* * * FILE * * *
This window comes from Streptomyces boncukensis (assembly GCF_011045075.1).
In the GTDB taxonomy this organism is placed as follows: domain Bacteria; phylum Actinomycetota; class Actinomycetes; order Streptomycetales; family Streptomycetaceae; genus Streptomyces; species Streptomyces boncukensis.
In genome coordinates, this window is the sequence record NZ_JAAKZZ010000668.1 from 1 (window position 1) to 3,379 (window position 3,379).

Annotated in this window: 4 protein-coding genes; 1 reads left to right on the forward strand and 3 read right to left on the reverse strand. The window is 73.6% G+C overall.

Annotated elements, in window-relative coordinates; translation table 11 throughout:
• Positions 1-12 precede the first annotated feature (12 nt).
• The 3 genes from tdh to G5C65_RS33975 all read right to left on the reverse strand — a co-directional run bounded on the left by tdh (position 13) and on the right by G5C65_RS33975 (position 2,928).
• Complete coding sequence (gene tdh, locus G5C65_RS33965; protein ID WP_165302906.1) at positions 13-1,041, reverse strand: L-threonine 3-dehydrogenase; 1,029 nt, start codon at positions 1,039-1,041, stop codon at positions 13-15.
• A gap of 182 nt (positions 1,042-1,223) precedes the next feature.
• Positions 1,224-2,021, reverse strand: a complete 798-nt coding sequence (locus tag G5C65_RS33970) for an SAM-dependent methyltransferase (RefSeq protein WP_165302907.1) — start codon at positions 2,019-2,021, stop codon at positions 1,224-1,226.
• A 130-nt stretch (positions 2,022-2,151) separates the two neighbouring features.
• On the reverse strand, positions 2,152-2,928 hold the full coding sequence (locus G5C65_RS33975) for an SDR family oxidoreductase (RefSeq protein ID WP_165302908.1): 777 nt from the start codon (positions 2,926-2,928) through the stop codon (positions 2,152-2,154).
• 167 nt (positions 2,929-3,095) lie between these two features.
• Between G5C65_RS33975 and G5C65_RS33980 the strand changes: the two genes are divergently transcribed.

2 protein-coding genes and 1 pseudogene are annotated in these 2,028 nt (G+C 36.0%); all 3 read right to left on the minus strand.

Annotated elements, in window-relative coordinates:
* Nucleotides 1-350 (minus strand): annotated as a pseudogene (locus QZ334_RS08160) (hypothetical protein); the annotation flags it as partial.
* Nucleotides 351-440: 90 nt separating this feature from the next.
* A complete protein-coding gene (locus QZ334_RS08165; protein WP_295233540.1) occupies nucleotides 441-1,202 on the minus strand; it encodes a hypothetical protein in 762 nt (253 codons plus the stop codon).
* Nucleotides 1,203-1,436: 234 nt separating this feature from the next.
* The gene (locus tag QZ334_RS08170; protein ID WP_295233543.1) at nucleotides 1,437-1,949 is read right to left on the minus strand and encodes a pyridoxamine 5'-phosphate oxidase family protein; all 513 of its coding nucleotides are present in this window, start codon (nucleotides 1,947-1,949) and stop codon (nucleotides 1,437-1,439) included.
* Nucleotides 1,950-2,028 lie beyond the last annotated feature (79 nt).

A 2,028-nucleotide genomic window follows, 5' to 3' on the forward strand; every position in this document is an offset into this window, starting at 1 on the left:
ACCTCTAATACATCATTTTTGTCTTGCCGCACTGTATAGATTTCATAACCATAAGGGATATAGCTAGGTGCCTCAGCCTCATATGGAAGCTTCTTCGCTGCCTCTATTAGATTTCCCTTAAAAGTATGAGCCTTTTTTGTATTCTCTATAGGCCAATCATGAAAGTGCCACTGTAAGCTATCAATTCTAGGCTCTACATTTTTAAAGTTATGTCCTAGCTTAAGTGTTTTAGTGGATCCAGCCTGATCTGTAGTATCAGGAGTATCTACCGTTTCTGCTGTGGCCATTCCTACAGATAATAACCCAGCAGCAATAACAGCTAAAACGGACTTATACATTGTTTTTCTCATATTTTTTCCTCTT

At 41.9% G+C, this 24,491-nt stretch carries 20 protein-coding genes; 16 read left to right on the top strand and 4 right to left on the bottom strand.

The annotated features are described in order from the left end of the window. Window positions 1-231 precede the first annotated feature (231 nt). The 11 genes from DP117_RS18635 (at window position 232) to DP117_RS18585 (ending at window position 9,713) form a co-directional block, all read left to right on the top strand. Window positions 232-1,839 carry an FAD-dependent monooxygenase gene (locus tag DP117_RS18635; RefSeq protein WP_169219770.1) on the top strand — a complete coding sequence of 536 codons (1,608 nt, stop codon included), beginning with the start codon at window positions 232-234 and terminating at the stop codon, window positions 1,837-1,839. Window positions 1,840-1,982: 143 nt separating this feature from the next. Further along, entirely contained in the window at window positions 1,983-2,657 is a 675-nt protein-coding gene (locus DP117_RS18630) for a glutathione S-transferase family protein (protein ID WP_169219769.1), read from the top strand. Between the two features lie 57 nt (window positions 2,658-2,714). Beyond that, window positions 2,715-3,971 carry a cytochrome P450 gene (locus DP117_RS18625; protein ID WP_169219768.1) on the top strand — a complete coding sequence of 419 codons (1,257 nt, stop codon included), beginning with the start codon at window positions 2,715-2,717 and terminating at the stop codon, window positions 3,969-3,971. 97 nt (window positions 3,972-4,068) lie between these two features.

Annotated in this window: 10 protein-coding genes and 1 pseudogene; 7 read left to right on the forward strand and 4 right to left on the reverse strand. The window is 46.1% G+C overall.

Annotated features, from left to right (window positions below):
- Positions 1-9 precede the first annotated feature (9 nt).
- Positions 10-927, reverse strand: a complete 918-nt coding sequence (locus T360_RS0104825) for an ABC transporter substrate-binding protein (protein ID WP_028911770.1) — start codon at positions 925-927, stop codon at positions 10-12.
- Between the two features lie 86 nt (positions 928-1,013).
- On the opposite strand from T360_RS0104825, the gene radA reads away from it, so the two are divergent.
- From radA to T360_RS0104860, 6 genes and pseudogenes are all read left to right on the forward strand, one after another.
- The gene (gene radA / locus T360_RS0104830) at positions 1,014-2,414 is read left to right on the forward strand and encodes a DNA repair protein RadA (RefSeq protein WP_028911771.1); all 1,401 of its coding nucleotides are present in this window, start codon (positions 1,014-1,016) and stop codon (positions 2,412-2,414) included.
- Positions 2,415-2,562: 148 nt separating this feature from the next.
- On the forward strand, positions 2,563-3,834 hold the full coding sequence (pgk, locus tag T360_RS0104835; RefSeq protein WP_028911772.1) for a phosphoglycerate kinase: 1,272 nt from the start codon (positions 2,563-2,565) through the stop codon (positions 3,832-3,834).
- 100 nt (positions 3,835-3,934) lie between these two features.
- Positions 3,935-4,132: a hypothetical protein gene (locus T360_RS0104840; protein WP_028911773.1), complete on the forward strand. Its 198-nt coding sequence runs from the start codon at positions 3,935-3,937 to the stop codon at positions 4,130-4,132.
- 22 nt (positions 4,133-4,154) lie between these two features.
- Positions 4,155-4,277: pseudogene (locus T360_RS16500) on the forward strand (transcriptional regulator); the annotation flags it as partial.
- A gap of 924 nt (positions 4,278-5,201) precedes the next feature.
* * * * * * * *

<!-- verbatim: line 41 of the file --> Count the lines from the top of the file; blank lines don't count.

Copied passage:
- A gap of 924 nt (positions 4,278-5,201) precedes the next feature.